If you were ill, and needed a heart transplant to save your life, would you accept one?  Most people would; they feel that having a different heart wouldn’t disrupt their sense of personal   identity.  How about a brain transplant?  If your brain were removed and put into storage to make room for a new, younger cerebrum, would you be in the body or in the storage?  What if all your former synaptic settings were copied across to the   new brain?   Or   if   only   part   of   it—the   cortex—were transplanted?  These thought-experiments and others suggest that we identify ourselves with our brains in a way we don’t with other parts of our bodies. Practical experiments, ethical and otherwise, suggest that we are right to do so. We can swap hearts, lose a kidney, cope without hands or eyes, and still be human, but remove the brain and what’s left is a kind of desecration: manmade meat.”


“The power of self-fashioning.
As well as shaking  up our ideas of what  we are, the  brain supremacy promises   unparalleled  techniques   for   changing  brains   directly: not with  language  or  images  or  drugs,   or  new  gadgets  to  play  with,   but by  altering  the  behaviour  of neurons  and  the  function  of  their genes.

Of course, brain manipulation isn’t novel; we do it indirectly all   the time and we always have. The social power which bends others to your will is so greatly valued that pursuing it  is one  of   humanity’s  great occupations.

With tongues and guns, ideals and incentives, persuasion and  pressure  and  sheer  propaganda,   human  beings  have  had  a  lot  of practice in treating others, pace the strictures of Immanuel Kant, instrumentally: as means to an end, objects to be utilized and adjusted, rather than individuals who are ends in themselves. And the methods we use affect our brains and bodies. Drugs change your genes. So do stressful events, meals eaten, and conversations. Yet we often fail to achieve the changes we want. To date, attempts to control other human beings have faced a mighty obstacle: the bony castle of the skull. That barrier has never been invincible—bullets or an axe will penetrate it—but it has kept out many less violent and crude attacks. Barred from the inner sanctuary of the brain, we were left with the  evolved  skills  of  social  interaction  and  the  knowledge  built  upon them:   psychology,   anthropology,   history,   literature.   That,   plus   rare neurological patients,   years of detailed observation of human  behavior, and what we had learned from studying the brains and behaviours of   other   species. The idea of   an  equivalent   capacity  to  that   of,   say, modern chemistry applied to the management of other human beings is  therefore  a  tremendously  attractive  prospect,   particularly  for  those people  and  institutions  tasked  with  managing  or   predicting  human behaviour.”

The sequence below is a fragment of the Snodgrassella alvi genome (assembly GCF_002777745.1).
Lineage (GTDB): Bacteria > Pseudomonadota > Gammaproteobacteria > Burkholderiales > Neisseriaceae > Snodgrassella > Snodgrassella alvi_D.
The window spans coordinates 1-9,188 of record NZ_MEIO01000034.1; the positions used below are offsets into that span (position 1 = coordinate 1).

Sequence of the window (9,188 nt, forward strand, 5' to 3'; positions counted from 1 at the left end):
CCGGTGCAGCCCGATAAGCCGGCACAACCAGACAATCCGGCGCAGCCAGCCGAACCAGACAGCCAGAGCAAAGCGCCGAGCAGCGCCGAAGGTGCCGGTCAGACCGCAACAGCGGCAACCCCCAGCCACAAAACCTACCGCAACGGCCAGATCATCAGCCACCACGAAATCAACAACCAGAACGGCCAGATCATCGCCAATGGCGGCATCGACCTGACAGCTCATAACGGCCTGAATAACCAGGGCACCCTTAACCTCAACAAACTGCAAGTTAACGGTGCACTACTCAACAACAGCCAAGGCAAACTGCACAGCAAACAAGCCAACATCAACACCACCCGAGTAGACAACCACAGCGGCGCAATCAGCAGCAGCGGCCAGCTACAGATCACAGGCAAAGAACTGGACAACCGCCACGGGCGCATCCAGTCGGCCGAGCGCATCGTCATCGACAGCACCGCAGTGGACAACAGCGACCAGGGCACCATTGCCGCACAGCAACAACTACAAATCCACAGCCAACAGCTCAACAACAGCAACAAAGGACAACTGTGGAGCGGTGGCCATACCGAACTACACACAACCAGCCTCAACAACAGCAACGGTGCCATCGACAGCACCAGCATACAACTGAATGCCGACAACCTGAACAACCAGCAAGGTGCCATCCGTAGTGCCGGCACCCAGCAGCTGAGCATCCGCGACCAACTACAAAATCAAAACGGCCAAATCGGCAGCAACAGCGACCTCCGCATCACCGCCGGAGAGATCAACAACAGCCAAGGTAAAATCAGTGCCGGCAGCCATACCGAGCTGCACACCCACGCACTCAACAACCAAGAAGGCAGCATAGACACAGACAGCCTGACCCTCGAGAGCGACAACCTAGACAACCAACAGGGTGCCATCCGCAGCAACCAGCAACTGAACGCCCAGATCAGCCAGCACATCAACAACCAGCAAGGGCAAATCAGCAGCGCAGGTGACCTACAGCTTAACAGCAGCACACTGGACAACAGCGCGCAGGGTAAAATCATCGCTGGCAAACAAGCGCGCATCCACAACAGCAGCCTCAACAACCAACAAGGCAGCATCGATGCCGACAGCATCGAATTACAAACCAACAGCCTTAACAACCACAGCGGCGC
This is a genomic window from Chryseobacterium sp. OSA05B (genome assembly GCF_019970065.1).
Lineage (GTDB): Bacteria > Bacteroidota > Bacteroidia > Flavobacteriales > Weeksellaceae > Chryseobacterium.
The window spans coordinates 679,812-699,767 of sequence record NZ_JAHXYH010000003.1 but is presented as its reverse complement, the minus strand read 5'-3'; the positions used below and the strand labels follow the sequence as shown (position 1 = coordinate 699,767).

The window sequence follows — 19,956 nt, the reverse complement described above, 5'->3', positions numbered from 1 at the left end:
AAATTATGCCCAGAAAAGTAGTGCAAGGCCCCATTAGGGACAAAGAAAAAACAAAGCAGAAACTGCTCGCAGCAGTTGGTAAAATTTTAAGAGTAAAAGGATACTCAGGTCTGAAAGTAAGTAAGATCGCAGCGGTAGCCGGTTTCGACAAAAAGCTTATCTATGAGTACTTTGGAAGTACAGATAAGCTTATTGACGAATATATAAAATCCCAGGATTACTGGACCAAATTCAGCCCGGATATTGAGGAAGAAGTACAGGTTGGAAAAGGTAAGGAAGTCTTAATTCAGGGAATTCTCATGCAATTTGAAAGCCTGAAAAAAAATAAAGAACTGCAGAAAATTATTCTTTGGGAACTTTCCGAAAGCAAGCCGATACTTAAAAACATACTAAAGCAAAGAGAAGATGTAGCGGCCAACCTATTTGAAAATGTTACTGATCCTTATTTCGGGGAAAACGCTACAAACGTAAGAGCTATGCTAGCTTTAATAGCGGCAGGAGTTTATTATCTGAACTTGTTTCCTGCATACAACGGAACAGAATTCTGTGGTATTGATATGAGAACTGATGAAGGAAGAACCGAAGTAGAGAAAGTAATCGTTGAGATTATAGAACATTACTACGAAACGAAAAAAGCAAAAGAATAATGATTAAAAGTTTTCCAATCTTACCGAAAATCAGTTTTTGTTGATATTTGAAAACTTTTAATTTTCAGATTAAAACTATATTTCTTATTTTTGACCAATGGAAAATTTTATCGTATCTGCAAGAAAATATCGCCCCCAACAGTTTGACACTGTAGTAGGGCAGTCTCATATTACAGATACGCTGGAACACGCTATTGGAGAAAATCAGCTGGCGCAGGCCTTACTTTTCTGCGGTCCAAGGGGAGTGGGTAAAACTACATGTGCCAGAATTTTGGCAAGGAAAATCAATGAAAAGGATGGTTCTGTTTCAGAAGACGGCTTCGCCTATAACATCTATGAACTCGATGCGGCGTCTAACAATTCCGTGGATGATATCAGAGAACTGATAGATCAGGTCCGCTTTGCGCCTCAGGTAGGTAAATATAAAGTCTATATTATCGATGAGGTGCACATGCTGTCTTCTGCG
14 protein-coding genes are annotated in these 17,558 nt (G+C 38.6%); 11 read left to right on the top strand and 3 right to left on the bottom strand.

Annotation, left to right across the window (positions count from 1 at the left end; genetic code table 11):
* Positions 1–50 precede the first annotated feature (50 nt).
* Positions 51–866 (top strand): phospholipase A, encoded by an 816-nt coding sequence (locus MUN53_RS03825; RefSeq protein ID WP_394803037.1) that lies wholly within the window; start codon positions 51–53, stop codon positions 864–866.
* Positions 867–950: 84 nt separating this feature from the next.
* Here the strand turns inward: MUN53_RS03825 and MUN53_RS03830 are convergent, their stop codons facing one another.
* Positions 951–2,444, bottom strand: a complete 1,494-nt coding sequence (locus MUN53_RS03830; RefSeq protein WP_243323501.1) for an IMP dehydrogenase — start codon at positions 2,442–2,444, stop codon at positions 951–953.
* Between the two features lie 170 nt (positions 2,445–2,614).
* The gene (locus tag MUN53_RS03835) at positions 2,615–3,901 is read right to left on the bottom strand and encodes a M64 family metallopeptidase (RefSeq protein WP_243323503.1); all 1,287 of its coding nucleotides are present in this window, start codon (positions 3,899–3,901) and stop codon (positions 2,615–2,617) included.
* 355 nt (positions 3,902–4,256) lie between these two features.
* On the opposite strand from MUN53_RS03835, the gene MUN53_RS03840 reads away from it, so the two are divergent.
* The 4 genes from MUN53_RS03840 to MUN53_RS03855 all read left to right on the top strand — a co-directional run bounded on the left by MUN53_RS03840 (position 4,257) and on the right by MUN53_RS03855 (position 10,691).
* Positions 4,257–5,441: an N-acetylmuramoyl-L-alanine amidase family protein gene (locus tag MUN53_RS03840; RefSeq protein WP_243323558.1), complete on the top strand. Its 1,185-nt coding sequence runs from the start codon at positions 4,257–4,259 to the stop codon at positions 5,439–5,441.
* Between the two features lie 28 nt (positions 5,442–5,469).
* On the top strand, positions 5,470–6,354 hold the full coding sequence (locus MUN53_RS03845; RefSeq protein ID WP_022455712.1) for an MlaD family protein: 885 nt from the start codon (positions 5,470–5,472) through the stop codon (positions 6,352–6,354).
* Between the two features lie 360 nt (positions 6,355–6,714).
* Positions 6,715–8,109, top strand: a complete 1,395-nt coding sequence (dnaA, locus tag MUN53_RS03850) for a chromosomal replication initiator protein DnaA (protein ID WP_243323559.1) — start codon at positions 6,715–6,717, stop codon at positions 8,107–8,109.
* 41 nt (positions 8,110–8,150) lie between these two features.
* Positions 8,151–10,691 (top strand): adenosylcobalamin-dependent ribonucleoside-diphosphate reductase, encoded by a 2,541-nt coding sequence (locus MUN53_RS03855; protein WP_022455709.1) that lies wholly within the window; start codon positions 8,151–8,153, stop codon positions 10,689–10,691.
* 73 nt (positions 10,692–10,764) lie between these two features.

No comments: